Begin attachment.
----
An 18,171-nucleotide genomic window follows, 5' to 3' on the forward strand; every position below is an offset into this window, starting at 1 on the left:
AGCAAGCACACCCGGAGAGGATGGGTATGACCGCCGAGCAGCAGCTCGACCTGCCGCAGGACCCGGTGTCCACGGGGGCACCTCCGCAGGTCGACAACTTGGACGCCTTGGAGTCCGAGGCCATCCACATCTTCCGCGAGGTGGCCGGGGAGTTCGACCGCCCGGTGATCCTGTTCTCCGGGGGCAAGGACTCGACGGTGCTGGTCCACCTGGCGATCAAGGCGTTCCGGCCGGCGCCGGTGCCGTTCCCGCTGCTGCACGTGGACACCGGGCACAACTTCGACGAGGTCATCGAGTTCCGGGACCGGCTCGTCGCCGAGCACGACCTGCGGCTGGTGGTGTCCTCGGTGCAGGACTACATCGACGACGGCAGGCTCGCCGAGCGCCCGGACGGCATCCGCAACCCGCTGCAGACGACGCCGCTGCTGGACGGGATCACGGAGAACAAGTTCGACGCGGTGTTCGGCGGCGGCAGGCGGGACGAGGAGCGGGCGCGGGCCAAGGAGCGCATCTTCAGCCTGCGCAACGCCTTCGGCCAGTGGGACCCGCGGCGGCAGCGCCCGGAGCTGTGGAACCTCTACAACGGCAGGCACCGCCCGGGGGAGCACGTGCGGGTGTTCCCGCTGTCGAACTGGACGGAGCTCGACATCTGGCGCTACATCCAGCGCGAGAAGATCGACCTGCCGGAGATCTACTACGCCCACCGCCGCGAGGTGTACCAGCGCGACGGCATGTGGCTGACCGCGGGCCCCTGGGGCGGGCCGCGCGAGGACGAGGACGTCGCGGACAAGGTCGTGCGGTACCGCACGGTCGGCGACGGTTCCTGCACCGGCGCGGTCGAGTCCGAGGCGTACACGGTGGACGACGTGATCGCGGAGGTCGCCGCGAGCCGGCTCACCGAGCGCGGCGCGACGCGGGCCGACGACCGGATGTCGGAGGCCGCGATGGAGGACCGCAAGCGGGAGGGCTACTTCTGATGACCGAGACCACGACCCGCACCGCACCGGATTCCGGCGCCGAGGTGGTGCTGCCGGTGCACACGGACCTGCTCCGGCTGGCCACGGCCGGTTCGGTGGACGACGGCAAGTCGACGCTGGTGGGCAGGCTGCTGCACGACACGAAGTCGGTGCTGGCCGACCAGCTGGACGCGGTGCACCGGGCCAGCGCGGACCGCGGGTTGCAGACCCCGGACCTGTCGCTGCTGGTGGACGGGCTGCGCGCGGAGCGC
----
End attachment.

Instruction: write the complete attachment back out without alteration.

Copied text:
An 18,171-nucleotide genomic window follows, 5' to 3' on the forward strand; every position below is an offset into this window, starting at 1 on the left:
AGCAAGCACACCCGGAGAGGATGGGTATGACCGCCGAGCAGCAGCTCGACCTGCCGCAGGACCCGGTGTCCACGGGGGCACCTCCGCAGGTCGACAACTTGGACGCCTTGGAGTCCGAGGCCATCCACATCTTCCGCGAGGTGGCCGGGGAGTTCGACCGCCCGGTGATCCTGTTCTCCGGGGGCAAGGACTCGACGGTGCTGGTCCACCTGGCGATCAAGGCGTTCCGGCCGGCGCCGGTGCCGTTCCCGCTGCTGCACGTGGACACCGGGCACAACTTCGACGAGGTCATCGAGTTCCGGGACCGGCTCGTCGCCGAGCACGACCTGCGGCTGGTGGTGTCCTCGGTGCAGGACTACATCGACGACGGCAGGCTCGCCGAGCGCCCGGACGGCATCCGCAACCCGCTGCAGACGACGCCGCTGCTGGACGGGATCACGGAGAACAAGTTCGACGCGGTGTTCGGCGGCGGCAGGCGGGACGAGGAGCGGGCGCGGGCCAAGGAGCGCATCTTCAGCCTGCGCAACGCCTTCGGCCAGTGGGACCCGCGGCGGCAGCGCCCGGAGCTGTGGAACCTCTACAACGGCAGGCACCGCCCGGGGGAGCACGTGCGGGTGTTCCCGCTGTCGAACTGGACGGAGCTCGACATCTGGCGCTACATCCAGCGCGAGAAGATCGACCTGCCGGAGATCTACTACGCCCACCGCCGCGAGGTGTACCAGCGCGACGGCATGTGGCTGACCGCGGGCCCCTGGGGCGGGCCGCGCGAGGACGAGGACGTCGCGGACAAGGTCGTGCGGTACCGCACGGTCGGCGACGGTTCCTGCACCGGCGCGGTCGAGTCCGAGGCGTACACGGTGGACGACGTGATCGCGGAGGTCGCCGCGAGCCGGCTCACCGAGCGCGGCGCGACGCGGGCCGACGACCGGATGTCGGAGGCCGCGATGGAGGACCGCAAGCGGGAGGGCTACTTCTGATGACCGAGACCACGACCCGCACCGCACCGGATTCCGGCGCCGAGGTGGTGCTGCCGGTGCACACGGACCTGCTCCGGCTGGCCACGGCCGGTTCGGTGGACGACGGCAAGTCGACGCTGGTGGGCAGGCTGCTGCACGACACGAAGTCGGTGCTGGCCGACCAGCTGGACGCGGTGCACCGGGCCAGCGCGGACCGCGGGTTGCAGACCCCGGACCTGTCGCTGCTGGTGGACGGGCTGCGCGCGGAGCGC